Waarom ouders deelnemen aan professionele opvoedingsondersteuning. Participatie van ouders in Triple P Tieners



Waarom ouders deelnemen aan professionele opvoedingsondersteuning. Participatie van ouders in Triple P Tieners

Opvoedprogramma’s worden steeds meer als interventie gebruikt ter ondersteuning van ouders die zorgen en vragen hebben over de ontwikkeling en het gedrag van hun kinderen. Terwijl veel studies zich richten op de effectiviteit van deze programma’s en onderzoek laat zien dat ouderlijke motivatie, betrokkenheid en participatie van invloed zijn op de effectiviteit, is er weinig bekend over waarom ouders zich aanmelden en deelnemen. Ook is er weinig bekend over programma’s voor ouders van tieners, terwijl hun opvoednood juist in deze periode groot is. Deze studie onderzoekt de vraag of de Groep Triple P Tieners toegankelijk is voor ouders van diverse achtergronden en wat hen motiveert tot deelname. De resultaten van 50 half-gestructureerde interviews met deelgenomen ouders laten zien dat ondanks verschillende redenen en manieren van aanmelding (op eigen initiatief of verwezen door een professional), ouders van diverse achtergronden de bijeenkomsten en de cursusleiding waarderen. Maar ook zijn ze het erover eens dat de groepssamenstelling onevenwichtig kan zijn vanwege verschil in leeftijd van tieners en zwaarte van de gedrags- en opvoedproblematiek die ouders inbrengen. De combinatie van ouders met algemene vragen over de puberteit én ouders met specifieke zorgen over het probleemgedrag van hun tiener kan de wederzijdse herkenning en groepsuitwisseling belemmeren. We concluderen dat ouders van verschillende achtergronden Groep Triple P Tieners waarderen, maar dat meer aandacht nodig is voor de werving, samenstelling en begeleiding van de groep om de toegankelijkheid en participatie te vergroten. 


Why parents participate in professional parenting support programmes. Participation of parents in the “Triple P Teens” programme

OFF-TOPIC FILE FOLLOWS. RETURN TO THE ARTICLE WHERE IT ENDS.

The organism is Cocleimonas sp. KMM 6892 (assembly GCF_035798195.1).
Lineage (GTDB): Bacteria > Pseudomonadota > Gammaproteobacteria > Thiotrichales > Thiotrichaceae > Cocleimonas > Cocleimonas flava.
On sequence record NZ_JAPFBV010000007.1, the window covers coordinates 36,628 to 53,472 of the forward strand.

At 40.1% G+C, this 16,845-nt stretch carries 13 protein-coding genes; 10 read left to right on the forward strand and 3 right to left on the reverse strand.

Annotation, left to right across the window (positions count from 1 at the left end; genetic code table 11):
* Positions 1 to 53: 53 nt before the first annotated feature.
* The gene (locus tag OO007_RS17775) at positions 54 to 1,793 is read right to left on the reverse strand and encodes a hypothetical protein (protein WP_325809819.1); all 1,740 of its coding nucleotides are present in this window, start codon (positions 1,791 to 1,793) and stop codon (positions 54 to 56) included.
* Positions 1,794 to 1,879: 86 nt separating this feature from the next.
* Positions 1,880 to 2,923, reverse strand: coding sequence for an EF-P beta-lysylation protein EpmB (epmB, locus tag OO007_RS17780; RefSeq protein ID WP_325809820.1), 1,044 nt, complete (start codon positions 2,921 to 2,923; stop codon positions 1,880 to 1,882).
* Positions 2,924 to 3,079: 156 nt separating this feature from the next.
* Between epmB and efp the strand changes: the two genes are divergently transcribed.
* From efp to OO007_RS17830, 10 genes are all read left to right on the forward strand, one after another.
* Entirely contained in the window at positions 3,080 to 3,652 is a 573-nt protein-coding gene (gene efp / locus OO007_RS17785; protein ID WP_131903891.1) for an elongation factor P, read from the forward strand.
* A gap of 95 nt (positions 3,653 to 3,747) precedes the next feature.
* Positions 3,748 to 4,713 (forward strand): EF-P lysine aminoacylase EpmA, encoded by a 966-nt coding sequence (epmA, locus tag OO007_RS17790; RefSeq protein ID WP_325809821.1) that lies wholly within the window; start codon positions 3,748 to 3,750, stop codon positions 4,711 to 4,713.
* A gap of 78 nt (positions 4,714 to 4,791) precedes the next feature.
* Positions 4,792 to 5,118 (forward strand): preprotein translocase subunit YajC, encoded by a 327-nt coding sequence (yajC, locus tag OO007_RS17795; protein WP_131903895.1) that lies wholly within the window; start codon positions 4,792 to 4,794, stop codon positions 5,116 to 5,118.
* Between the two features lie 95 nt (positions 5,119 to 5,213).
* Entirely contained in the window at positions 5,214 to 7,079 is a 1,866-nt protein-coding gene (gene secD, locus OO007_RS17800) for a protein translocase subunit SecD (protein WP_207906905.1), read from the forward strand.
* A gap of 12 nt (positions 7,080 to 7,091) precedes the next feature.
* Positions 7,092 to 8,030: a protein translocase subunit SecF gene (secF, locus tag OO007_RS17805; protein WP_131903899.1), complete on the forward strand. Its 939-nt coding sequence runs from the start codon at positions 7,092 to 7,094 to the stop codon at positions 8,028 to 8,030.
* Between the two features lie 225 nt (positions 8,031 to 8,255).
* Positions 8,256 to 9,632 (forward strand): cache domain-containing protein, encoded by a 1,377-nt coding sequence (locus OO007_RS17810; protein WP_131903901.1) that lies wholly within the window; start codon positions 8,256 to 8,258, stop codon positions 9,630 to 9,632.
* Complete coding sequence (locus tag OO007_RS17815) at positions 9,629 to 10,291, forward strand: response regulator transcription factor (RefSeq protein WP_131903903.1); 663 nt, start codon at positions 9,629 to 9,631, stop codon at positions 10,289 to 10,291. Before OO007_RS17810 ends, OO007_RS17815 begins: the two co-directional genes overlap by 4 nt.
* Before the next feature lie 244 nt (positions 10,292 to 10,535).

Parenting programmes are increasingly being used as an intervention to support parents who experience difficulties with or have questions about their children’s development and behaviour. These programmes are implemented in many different parts of the world through individual consultations and/or group training sessions. They provide parents with a range of techniques and exercises to improve their understanding and handling of their children’s behaviour. They are used in parenting situations which already are tense and conflictual, with the aim of preventing the escalation of problems in everyday parenting. While many studies have focused on the effectiveness of these programmes, and research shows that parental motivation, involvement and participation all influence this effectiveness, little is known about which parents enrol and participate, and why they do so. Groups of vulnerable parents (parents with lower levels of educational attainment and/or a from non-Western migrant background) are less inclined to turn to professional parenting programmes, even though their parenting insecurity is high, particularly among parents with teenagers. Moreover, little is known about programmes that focus on the parents of teenagers. This study examines the question of whether “Group Triple P Teens” is accessible for parents from diverse ethnic and social backgrounds and what encourages their participation. Triple P is a “Positive Parenting Program” developed in Australia, which has been implemented in more than 25 countries, including the Netherlands. It consists of a comprehensive, five-level system of interventions, ranging from collective prevention, individual parenting consultation and group training, up to more intensive guidance for the parents of children with severe behavioural problems. Group Triple P Teens level 4 is for parents of teenagers up to 16 years old with mild to moderate behavioural problems or who wish to prevent behavioural problems from developing. The programme involves four (two-hour) group sessions with up to 12 parents, three individual telephone sessions and one closing session.